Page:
When they boarded a plane and left St. Louis last week for a three-game road trip, the Blues were in trouble.
Their 6-1 start had faded in the rear-view mirror, replaced by an unsightly 0-4-1 skid that had the Blues questioning themselves and wondering what had happened to their two cornerstones from last season that were defense and goaltending.
Blues coach Ken Hitchcock offered up what proved to be prophetic remarks last Tuesday before the team left town.
"I look at this as an unbelievable opportunity to build your team, but only if you're willing to look in the mirror," Hitchcock said. "This is an unbelievable opportunity to build a very strong fabric of your team. You just can't pass it up. If you pass it up it maybe never comes back."
Turns out Hitchcock was right about the "unbelievable opportunity."
Enter Jake Allen, a rookie goaltender whose minor-league season had been going fairly well at Peoria and who once helped Team Canada to the gold-medal match at the 2010 World Junior Championships.
Forced into action because of a groin injury to Jaroslav Halak and the struggles of Brian Elliott, Allen delivered. His first three NHL starts were road victories at Detroit, Calgary and Vancouver. Friday's win in Calgary included a stick save that was being called the league's "save of the year" even though it happened only 14 games into a 48-game season. Yes, it was that good.
With Calgary's T.J. Brodie taking a drop pass and preparing to shoot into what looked to be an empty net, Allen jutted his stick across the goal crease. The puck his the paddle of Allen's stick squarely, then bounced into the area before Allen snared it in his glove.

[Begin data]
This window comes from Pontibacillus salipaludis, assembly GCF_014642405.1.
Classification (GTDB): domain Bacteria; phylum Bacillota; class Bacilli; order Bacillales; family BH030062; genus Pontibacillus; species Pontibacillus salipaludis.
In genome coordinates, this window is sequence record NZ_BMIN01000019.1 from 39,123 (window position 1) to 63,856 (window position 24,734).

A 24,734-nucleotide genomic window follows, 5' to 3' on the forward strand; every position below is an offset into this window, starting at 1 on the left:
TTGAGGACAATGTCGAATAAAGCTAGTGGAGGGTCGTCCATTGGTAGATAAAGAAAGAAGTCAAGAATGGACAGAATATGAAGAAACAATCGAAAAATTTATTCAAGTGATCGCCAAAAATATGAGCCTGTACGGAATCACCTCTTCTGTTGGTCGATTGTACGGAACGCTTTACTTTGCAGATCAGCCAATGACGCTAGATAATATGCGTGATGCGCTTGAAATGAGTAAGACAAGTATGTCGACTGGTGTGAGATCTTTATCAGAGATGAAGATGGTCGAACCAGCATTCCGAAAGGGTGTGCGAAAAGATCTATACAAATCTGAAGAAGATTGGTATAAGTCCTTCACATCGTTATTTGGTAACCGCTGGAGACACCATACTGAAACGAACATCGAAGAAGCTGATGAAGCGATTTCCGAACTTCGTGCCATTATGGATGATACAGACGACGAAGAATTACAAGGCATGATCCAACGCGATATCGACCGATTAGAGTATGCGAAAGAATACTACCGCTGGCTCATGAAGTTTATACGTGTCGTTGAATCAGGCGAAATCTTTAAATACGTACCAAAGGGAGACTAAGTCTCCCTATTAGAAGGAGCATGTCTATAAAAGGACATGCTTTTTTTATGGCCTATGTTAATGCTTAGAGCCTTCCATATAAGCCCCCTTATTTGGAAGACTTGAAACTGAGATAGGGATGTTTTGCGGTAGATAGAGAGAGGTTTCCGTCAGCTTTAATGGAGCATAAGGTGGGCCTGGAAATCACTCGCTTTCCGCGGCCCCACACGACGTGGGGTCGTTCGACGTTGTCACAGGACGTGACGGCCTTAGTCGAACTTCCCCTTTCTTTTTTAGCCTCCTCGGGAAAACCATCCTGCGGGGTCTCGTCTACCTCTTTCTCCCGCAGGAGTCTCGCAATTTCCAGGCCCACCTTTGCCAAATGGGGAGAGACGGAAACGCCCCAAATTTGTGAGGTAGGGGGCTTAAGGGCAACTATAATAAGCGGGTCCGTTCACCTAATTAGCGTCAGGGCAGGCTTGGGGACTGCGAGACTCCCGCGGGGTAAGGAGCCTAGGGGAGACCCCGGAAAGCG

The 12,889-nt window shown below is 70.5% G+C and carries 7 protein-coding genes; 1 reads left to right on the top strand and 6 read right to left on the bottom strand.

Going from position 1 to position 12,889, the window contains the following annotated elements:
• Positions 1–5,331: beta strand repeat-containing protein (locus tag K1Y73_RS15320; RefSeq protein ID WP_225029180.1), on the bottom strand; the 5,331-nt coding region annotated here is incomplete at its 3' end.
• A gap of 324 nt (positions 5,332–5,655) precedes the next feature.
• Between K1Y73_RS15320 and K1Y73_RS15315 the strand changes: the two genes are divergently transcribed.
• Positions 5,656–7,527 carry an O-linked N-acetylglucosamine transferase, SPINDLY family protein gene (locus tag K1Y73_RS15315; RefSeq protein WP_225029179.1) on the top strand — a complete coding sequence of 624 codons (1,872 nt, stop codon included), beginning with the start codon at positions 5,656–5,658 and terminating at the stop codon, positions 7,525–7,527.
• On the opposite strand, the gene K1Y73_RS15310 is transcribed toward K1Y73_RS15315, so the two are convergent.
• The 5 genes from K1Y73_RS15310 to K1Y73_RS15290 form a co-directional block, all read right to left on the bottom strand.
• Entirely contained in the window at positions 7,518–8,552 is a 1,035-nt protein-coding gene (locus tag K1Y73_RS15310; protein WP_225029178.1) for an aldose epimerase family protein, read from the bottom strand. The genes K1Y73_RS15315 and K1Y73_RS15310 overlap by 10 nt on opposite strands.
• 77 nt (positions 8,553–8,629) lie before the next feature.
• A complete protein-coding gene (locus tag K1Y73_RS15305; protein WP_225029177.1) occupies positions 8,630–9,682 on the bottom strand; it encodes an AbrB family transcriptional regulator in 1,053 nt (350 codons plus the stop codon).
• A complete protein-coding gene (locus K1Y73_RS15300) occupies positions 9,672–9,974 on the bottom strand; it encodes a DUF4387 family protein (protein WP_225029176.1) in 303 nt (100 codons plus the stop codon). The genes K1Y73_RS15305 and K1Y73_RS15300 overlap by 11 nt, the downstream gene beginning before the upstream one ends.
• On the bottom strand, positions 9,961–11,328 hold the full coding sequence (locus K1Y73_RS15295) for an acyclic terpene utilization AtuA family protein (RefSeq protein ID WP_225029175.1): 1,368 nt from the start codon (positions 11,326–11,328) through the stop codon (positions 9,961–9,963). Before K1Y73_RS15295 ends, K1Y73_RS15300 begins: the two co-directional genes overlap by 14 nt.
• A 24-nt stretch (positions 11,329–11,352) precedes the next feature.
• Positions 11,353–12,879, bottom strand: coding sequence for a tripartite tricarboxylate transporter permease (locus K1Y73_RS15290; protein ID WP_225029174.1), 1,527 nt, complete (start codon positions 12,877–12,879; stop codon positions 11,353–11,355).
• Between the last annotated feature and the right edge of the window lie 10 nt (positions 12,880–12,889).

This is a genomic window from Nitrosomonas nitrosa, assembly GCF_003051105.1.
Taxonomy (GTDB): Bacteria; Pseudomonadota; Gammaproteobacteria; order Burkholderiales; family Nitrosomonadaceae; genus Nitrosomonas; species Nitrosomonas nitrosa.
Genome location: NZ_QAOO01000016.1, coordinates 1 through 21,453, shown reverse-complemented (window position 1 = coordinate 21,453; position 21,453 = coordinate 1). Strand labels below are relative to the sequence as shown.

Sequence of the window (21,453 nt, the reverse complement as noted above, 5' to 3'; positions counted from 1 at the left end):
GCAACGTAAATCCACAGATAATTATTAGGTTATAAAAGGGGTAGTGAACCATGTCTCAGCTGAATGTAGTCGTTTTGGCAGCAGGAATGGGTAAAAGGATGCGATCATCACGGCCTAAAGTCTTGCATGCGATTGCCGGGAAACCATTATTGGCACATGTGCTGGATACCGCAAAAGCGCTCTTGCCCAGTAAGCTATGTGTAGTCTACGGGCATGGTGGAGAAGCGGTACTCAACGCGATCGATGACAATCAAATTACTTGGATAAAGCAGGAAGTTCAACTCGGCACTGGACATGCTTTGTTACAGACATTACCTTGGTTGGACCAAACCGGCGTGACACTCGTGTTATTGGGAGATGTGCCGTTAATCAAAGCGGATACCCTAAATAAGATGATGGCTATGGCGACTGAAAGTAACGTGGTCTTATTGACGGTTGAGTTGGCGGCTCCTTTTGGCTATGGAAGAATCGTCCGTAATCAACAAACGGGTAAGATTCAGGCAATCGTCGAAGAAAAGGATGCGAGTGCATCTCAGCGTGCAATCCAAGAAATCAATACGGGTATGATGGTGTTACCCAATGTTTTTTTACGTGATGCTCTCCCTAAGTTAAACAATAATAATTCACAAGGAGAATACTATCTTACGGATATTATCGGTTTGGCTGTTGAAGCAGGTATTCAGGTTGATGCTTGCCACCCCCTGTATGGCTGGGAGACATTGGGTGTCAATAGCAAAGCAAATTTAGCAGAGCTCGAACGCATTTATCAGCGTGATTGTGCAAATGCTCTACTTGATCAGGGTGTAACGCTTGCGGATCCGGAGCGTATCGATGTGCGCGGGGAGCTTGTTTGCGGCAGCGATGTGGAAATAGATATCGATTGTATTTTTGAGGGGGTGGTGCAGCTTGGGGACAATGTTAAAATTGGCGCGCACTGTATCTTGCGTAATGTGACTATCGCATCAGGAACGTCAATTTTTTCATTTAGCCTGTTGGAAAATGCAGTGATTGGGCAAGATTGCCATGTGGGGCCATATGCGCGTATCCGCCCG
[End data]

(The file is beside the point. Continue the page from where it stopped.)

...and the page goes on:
Brodie wasn't the only one left shaking his head after that one, now a staple on NHL highlight shows and can be seen on YouTube.com.
Allen's thievery continued Sunday night in overtime when he robbed Vancouver's Alexandre Burrows with a glove save.
Allen also refused to buckle in the shootout, stopping both Vancouver shooters while the Blues got shootout goals from T.J. Oshie and Andy McDonald to complete the three-game sweep.
"I am not getting too far ahead of myself," Allen told reporters after Sunday's win. "You never know. You are not going to win forever. You just want to keep making the most of your chances, and that's what I am trying to do."
Allen's goaltending was just part of the Blues' new and improved equation for success.
Paying more attention to detail in the defensive zone, the Blues blocked 64 shots during the three-game road trip. That included 24 in the 4-3 overtime win over Detroit (Kevin Shattenkirk led the team with four), 23 on Sunday against Vancouver (Roman Polak had a whopping eight blocks) and 17 vs. Calgary (Ian Cole led the way with four).
The Blues also were getting more timely goals from more people and the power play produced three goals in nine chances.
Allen's sizzling play has at least kept him in the Blues' goaltending equation a little longer. Halak has been deemed healthy again and was Allen's backup on Sunday in Vancouver.
The Blues will surely get him a start soon, most likely Wednesday in Colorado if Hitchcock decides to stay with the hot hand and starts Allen on Tuesday at home vs. San Jose.
Elliott has been working hard, hoping to earn another opportunity for himself. The goaltending scenario will sort itself out, but Allen, who was the 34th overall pick in the 2008 draft, has definitely helped himself.